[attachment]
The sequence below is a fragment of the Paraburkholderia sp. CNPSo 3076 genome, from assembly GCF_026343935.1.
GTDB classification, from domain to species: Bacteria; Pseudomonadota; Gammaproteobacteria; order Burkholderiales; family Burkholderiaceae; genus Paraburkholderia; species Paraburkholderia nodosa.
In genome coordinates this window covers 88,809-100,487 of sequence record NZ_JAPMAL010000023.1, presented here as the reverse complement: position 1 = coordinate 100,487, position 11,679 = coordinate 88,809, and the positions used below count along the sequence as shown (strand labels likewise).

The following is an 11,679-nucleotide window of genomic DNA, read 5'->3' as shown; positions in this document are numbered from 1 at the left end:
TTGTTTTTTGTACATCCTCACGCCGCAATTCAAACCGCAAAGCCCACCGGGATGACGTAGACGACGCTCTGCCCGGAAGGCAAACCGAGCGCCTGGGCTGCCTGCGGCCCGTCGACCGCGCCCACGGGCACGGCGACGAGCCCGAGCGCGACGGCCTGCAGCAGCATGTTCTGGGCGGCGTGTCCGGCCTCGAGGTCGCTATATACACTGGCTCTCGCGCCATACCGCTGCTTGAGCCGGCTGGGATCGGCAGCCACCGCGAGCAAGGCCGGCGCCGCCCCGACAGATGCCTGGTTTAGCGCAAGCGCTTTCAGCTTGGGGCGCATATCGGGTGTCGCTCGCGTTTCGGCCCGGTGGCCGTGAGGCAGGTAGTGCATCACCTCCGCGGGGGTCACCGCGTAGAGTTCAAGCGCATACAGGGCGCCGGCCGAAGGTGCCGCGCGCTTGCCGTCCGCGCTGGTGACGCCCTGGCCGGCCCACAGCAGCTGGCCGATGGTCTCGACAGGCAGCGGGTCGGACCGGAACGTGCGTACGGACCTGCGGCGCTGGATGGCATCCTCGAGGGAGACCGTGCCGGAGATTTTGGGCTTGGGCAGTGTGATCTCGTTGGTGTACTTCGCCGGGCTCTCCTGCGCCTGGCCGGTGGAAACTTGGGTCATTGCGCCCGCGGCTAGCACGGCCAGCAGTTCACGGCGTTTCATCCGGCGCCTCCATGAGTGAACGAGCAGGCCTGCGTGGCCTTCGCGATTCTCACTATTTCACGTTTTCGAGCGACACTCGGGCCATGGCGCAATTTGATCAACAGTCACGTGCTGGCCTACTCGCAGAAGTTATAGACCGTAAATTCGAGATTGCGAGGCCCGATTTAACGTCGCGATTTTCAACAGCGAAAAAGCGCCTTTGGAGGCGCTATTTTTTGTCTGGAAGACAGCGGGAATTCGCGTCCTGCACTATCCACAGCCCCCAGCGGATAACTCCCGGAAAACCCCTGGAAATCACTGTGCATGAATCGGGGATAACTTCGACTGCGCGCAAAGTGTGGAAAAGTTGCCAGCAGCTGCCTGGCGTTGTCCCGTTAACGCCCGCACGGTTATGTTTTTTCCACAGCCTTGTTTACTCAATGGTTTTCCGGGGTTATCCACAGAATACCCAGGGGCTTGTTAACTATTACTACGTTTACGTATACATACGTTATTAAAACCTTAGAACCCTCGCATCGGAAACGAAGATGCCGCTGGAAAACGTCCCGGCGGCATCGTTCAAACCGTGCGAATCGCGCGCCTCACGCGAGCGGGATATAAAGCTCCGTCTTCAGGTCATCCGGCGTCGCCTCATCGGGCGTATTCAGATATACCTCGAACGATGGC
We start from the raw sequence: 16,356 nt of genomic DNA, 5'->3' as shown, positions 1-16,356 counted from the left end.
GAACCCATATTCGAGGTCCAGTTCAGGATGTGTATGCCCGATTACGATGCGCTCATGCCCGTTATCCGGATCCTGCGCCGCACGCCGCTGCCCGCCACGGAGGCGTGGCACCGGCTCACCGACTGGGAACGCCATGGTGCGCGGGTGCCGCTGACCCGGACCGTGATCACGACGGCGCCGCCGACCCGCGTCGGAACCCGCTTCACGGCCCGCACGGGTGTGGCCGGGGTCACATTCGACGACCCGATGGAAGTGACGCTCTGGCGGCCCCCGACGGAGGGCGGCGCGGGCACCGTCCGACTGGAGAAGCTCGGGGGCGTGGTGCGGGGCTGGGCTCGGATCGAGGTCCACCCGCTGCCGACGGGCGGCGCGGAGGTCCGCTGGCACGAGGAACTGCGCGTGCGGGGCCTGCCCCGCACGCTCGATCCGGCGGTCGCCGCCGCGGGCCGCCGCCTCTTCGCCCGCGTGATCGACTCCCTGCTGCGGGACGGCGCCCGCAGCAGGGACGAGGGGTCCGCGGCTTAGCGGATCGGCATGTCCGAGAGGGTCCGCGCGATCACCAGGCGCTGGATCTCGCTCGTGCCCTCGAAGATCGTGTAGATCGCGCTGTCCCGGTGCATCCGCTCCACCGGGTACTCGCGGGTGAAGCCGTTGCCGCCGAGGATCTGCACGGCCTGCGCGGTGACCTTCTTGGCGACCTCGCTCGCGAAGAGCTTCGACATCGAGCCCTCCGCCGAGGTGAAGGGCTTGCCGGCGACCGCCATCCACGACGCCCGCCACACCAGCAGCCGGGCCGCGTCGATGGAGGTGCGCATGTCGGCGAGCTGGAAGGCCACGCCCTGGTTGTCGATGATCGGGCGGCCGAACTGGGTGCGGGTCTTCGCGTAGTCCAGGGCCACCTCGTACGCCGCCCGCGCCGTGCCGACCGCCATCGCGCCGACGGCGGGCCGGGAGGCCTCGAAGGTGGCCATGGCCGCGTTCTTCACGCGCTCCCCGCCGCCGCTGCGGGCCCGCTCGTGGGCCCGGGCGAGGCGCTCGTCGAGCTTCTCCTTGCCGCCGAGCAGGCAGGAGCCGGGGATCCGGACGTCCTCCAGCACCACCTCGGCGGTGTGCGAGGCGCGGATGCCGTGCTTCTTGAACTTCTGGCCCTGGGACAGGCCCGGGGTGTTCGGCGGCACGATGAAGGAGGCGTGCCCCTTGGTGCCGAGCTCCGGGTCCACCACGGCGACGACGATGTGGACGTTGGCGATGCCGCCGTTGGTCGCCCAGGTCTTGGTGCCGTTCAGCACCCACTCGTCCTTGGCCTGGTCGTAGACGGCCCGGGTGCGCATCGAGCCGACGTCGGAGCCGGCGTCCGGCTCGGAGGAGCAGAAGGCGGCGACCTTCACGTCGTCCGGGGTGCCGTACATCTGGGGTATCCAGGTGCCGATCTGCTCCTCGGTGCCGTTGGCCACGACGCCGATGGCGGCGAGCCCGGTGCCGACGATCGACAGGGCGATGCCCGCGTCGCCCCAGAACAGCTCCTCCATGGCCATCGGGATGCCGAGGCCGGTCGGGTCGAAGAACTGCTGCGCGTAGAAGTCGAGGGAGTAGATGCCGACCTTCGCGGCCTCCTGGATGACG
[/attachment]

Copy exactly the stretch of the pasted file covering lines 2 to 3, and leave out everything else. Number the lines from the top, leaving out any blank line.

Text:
GTDB classification, from domain to species: Bacteria; Pseudomonadota; Gammaproteobacteria; order Burkholderiales; family Burkholderiaceae; genus Paraburkholderia; species Paraburkholderia nodosa.
In genome coordinates this window covers 88,809-100,487 of sequence record NZ_JAPMAL010000023.1, presented here as the reverse complement: position 1 = coordinate 100,487, position 11,679 = coordinate 88,809, and the positions used below count along the sequence as shown (strand labels likewise).